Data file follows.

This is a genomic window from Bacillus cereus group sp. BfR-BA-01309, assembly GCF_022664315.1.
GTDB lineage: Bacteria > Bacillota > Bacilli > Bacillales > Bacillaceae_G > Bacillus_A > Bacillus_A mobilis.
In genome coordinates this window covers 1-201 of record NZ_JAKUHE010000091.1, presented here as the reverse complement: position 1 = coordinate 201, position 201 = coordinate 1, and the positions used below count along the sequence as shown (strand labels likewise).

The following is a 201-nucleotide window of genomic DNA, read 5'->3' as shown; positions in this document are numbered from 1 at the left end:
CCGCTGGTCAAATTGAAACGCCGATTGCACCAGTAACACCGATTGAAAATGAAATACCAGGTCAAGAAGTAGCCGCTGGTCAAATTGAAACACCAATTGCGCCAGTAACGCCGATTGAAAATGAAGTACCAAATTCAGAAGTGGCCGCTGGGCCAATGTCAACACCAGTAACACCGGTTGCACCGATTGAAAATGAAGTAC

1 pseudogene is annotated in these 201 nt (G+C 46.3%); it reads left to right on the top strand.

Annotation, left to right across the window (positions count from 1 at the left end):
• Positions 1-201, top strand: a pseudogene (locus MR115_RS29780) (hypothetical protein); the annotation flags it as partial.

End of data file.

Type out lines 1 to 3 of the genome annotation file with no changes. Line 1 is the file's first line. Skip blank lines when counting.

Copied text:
This is a genomic window from Bacillus cereus group sp. BfR-BA-01309, assembly GCF_022664315.1.
GTDB lineage: Bacteria > Bacillota > Bacilli > Bacillales > Bacillaceae_G > Bacillus_A > Bacillus_A mobilis.
In genome coordinates this window covers 1-201 of record NZ_JAKUHE010000091.1, presented here as the reverse complement: position 1 = coordinate 201, position 201 = coordinate 1, and the positions used below count along the sequence as shown (strand labels likewise).